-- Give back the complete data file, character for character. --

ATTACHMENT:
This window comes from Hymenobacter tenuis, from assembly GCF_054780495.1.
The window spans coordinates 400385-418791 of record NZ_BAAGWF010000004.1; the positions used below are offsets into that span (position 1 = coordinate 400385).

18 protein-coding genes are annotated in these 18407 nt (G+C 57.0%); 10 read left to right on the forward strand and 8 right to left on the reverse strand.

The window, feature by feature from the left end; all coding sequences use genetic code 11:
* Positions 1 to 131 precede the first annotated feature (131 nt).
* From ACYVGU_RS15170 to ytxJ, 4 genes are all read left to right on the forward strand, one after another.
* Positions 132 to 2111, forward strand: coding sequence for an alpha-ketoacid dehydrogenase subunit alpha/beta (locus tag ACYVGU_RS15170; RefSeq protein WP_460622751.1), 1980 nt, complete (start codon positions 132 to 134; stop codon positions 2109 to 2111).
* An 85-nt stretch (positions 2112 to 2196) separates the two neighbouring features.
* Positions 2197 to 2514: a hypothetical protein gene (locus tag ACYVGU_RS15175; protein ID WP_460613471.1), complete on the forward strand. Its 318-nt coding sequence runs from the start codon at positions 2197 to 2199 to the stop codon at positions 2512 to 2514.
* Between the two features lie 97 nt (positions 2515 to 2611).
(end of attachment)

This window comes from Hymenobacter tenuis, from assembly GCF_054780495.1.
The window spans coordinates 400385-418791 of record NZ_BAAGWF010000004.1; the positions used below are offsets into that span (position 1 = coordinate 400385).

18 protein-coding genes are annotated in these 18407 nt (G+C 57.0%); 10 read left to right on the forward strand and 8 right to left on the reverse strand.

The window, feature by feature from the left end; all coding sequences use genetic code 11:
* Positions 1 to 131 precede the first annotated feature (131 nt).
* From ACYVGU_RS15170 to ytxJ, 4 genes are all read left to right on the forward strand, one after another.
* Positions 132 to 2111, forward strand: coding sequence for an alpha-ketoacid dehydrogenase subunit alpha/beta (locus tag ACYVGU_RS15170; RefSeq protein WP_460622751.1), 1980 nt, complete (start codon positions 132 to 134; stop codon positions 2109 to 2111).
* An 85-nt stretch (positions 2112 to 2196) separates the two neighbouring features.
* Positions 2197 to 2514: a hypothetical protein gene (locus tag ACYVGU_RS15175; protein ID WP_460613471.1), complete on the forward strand. Its 318-nt coding sequence runs from the start codon at positions 2197 to 2199 to the stop codon at positions 2512 to 2514.
* Between the two features lie 97 nt (positions 2515 to 2611).